LOS ANGELES — California Gov. Jerry Brown on Friday signed into law a bill that advocates say will benefit manicurists and salon workers by requiring professional cosmetics manufacturers to label the ingredients used in their products.
Under federal law, retail cosmetic manufacturers are required to disclose all ingredients in their products, while those marketed to and used by salon professionals are not subject to the same regulation. The new California law requires professional cosmetics sold on or after July 1, 2020, in the state to disclose ingredients in the same way as consumer cosmetics under federal law.
Advocates are touting the law as the first of its kind in the nation.
“This is a huge win for salon professionals, workers and owners who deserve to have as much information as possible about the products they use every day and that they apply to customers,” said Catherine Porter, policy director of the California Healthy Nail Salon Collaborative, an organization that serves a workforce largely of Asian immigrant women and that supported the legislation.
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“It also will have the effect, we hope and we assume, of pressuring or influencing manufacturers to make products safer so that they don’t have to list the more harmful ingredients on their products,” she added.
The bill was introduced earlier this year by California Assemblyman Ash Kalra, a Democrat whose district includes parts of San Jose, home to more than 100,000 Vietnamese-Americans, according to U.S. Census estimates. The salon collaborative and the UCLA Labor Center estimate that about 67 percent of California manicurists are of Vietnamese descent, according to an analysis of U.S. census data.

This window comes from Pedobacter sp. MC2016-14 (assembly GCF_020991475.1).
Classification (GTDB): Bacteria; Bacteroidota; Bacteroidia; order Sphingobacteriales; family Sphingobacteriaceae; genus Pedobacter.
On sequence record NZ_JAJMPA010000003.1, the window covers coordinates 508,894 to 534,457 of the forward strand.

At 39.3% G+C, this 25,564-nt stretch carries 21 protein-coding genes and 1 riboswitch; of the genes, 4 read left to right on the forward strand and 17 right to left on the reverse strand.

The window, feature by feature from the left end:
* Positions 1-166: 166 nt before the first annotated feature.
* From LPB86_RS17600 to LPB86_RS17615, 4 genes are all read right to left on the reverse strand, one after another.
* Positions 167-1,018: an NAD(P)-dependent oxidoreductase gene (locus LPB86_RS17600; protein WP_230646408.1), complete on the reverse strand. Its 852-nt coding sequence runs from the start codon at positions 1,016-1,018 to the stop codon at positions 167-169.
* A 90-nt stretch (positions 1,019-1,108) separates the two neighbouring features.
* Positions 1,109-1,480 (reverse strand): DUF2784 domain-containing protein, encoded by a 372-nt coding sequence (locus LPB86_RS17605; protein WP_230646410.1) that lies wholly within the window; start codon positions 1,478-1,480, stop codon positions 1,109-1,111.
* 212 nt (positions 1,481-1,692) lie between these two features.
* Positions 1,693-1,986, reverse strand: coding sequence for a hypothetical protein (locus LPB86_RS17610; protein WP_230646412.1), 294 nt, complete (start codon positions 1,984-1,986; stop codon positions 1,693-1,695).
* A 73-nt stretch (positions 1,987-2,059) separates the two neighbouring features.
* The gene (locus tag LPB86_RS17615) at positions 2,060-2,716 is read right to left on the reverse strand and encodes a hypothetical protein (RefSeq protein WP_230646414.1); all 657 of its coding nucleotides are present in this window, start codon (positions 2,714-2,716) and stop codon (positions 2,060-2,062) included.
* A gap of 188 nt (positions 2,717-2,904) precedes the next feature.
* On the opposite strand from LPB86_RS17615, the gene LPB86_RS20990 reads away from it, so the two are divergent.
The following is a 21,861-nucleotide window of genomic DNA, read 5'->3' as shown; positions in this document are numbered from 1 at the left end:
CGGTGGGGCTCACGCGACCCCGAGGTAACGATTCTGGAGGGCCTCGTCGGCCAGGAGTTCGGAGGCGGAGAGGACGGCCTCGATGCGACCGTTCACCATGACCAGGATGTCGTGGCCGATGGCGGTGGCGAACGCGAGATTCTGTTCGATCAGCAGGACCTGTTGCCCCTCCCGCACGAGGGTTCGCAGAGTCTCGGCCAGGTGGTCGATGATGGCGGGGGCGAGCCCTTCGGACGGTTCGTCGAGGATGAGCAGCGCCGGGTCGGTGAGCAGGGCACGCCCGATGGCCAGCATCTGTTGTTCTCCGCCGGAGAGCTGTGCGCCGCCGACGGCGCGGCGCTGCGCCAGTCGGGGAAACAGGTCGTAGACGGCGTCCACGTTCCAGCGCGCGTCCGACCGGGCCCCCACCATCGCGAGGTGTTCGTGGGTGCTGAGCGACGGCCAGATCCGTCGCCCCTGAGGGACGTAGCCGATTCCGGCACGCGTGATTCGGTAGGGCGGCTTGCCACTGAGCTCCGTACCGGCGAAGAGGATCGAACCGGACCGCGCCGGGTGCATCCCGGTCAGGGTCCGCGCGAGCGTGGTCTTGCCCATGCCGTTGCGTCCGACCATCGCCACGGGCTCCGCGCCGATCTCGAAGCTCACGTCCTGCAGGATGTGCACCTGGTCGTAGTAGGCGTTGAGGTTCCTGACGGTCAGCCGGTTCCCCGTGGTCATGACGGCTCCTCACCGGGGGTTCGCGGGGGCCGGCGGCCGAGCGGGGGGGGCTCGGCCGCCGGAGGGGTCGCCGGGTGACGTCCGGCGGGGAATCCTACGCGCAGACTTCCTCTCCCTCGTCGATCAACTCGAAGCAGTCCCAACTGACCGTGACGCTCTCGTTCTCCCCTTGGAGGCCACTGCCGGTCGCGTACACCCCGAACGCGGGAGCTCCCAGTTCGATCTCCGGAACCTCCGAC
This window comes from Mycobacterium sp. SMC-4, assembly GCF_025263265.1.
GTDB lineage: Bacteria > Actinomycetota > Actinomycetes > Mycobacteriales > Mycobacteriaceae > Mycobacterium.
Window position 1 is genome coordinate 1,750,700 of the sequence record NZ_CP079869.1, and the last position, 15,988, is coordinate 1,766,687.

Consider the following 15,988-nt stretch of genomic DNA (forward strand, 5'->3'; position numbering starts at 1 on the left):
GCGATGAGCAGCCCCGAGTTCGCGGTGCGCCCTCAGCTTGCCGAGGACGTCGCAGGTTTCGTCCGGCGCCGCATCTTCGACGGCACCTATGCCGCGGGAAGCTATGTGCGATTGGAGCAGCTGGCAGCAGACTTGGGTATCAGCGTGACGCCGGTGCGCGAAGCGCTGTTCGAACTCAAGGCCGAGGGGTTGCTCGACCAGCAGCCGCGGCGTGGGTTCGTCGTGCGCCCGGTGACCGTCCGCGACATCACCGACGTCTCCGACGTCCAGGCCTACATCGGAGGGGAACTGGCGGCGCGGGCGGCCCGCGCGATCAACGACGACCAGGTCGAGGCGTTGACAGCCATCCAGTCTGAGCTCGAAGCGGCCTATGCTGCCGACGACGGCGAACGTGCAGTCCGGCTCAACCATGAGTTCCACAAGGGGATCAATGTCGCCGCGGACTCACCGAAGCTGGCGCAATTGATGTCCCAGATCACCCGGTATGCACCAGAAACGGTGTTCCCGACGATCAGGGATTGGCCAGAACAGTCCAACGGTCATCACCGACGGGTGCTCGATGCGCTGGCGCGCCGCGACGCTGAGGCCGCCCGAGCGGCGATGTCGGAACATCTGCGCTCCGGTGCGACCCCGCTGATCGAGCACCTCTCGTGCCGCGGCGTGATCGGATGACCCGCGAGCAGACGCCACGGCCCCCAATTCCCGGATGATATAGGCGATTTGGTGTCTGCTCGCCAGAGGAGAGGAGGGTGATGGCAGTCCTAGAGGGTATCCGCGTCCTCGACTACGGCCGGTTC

Multiple studies have found that cosmetologists and hair dressers are at an increased risk of reproductive disorders compared to the general population. Nail salon workers endure prolonged exposure to chemicals that can cause a number of conditions including headaches, asthma, and liver and kidney damage, according to the Occupational Safety and Health Administration.
"I introduced AB 2775 with these workers in mind, most of whom spend 8-10 hours a day exposed to unlabeled chemicals,” Kalra said in an email. “By seeking parity with retail cosmetics, we treat transparency and awareness as a standard for women, workers and consumers.”
Kalra's bill also comes as a victory for the black community, said Marissa Chan, environmental research and policy manager at Black Women for Wellness, another organization that backed the legislation.
Research has found that many hair products used by black women contained chemicals that disrupted hormones or were associated with asthma. Black Women for Wellness in 2016 published a report that outlined research about the health effects of beauty products used by black women compared to the general population.
“Some of the most dangerous products are relaxers and hair dyes," she said. "Because of this, black communities, black stylists, and black women specifically are the most overexposed and underprotected to chemicals in these products.”
Chan said California's new legislation removes one of the barriers for salon workers to making informed decisions about their health, and Porter noted that it's a huge step toward making all cosmetics safer and ingredients more transparent.
A subsequent step should be to educate salon professionals about the types of chemicals used in products and what potential health outcomes are, Chan added, so that they can make decisions about what products they have in the workplace.
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